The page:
“Since she filed her bogus coerced abortion bill—which did not pass—last year, she has repeatedly cited flawed research and now is partnering with the Justice Foundation, an organization known to disseminate misinformation and shameful materials to crisis pregnancy centers,” Busby said.  

White sponsored or co-sponsored dozens of bills during the 2015 legislative session, including several anti-choice bills. The bills she sponsored included proposals to increase requirements for abortion clinics, restrict minors’ access to abortion care, and ban health insurance coverage of abortion services.

White also sponsored HB 1648, which would have required a law enforcement officer to notify the Department of Family and Protective Services if they received information indicating that a person has coerced, forced, or attempted to coerce a pregnant minor to have or seek abortion care.

The bill was met by skepticism by both Republican lawmakers and anti-choice activists.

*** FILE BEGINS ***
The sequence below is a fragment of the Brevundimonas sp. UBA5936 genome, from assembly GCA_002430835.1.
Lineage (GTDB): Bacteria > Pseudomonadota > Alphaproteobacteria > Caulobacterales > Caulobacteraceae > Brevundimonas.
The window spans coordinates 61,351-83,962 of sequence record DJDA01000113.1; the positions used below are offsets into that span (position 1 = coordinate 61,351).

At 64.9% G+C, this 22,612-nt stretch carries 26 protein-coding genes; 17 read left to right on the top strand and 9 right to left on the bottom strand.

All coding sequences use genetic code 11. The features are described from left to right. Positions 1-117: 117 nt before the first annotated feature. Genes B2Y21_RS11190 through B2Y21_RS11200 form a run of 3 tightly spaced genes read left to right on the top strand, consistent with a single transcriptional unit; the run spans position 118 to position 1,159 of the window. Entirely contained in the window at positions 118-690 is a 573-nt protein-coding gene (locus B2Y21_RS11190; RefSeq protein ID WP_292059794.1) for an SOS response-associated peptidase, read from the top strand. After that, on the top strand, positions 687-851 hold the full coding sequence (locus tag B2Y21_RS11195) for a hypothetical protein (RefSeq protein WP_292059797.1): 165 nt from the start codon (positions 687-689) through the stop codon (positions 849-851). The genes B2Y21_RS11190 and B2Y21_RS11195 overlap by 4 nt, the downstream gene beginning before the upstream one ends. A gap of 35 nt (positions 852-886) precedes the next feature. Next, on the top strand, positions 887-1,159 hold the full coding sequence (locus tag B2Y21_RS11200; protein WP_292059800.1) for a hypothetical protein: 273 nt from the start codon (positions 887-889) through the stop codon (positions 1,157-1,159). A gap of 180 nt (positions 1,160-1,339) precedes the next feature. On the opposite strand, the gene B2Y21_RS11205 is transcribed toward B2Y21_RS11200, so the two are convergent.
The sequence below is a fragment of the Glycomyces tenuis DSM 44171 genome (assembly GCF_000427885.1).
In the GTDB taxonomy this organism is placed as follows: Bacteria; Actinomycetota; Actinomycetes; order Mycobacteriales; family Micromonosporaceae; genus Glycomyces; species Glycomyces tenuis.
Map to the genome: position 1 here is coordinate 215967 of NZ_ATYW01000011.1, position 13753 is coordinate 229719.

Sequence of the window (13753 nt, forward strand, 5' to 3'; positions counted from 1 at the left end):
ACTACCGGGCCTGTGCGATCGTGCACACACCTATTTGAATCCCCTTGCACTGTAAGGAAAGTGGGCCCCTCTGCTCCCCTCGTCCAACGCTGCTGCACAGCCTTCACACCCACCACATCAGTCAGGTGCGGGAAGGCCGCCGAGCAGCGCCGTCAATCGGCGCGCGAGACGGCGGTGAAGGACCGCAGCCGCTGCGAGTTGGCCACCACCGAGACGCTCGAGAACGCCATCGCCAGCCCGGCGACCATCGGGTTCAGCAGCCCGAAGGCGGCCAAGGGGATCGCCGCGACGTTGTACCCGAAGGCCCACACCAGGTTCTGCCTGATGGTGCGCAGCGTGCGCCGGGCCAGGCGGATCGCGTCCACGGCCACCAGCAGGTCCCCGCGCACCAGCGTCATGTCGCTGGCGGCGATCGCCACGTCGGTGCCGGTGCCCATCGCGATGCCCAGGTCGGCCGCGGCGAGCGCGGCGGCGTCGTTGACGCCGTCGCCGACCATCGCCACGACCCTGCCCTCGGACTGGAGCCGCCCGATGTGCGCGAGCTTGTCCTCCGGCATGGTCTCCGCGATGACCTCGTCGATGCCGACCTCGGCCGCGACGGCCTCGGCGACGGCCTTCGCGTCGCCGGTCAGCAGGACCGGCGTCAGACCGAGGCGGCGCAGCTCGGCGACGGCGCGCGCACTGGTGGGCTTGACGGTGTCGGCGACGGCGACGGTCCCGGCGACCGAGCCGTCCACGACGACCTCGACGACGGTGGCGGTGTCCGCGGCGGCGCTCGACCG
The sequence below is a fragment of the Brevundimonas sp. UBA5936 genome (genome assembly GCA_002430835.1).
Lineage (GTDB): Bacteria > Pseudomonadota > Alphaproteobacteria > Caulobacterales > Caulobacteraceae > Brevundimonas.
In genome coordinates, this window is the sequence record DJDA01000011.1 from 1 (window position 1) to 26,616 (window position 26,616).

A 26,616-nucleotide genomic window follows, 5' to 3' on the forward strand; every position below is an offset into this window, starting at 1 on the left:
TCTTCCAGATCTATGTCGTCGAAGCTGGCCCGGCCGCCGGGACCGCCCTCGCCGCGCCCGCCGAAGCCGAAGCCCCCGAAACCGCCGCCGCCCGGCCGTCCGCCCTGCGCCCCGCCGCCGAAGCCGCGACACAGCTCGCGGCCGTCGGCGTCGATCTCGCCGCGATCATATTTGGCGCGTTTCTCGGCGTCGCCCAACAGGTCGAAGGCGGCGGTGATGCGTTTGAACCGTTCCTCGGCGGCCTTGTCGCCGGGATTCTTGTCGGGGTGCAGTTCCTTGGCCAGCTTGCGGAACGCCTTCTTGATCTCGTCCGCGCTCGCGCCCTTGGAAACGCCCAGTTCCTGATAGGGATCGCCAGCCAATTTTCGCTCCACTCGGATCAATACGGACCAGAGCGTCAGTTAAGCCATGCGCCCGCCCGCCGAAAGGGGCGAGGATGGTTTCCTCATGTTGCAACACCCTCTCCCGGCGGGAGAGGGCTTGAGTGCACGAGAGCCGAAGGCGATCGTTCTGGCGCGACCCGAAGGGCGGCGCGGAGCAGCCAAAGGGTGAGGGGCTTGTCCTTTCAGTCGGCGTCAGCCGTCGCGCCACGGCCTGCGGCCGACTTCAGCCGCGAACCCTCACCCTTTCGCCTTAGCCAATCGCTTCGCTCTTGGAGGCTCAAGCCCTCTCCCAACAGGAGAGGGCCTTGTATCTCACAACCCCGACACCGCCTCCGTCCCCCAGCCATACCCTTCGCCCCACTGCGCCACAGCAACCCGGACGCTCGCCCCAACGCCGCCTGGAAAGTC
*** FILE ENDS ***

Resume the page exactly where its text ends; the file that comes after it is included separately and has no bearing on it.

State affairs committee chairman Rep. Byron Cook (R-Corsicana) told White during a committee hearing the bill needed to be revised, reported the Texas Tribune.

“This committee has passed out a number of landmark pieces of legislation in this area, and the one thing I think we’ve learned is they have to be extremely well-crafted,” Cook said. “My suggestion is that you get some real legal folks to help engage on this, so if you can keep this moving forward you can potentially have the success others have had.”

‘Very small piece of the puzzle of a much larger problem’

White testified before the state affairs committee that there is a connection between women who are victims of domestic or sexual violence and women who are coerced to have an abortion. “Pregnant women are most frequently victims of domestic violence,” White said. “Their partners often threaten violence and abuse if the woman continues her pregnancy.”

There is research that suggests a connection between coerced abortion and domestic and sexual violence.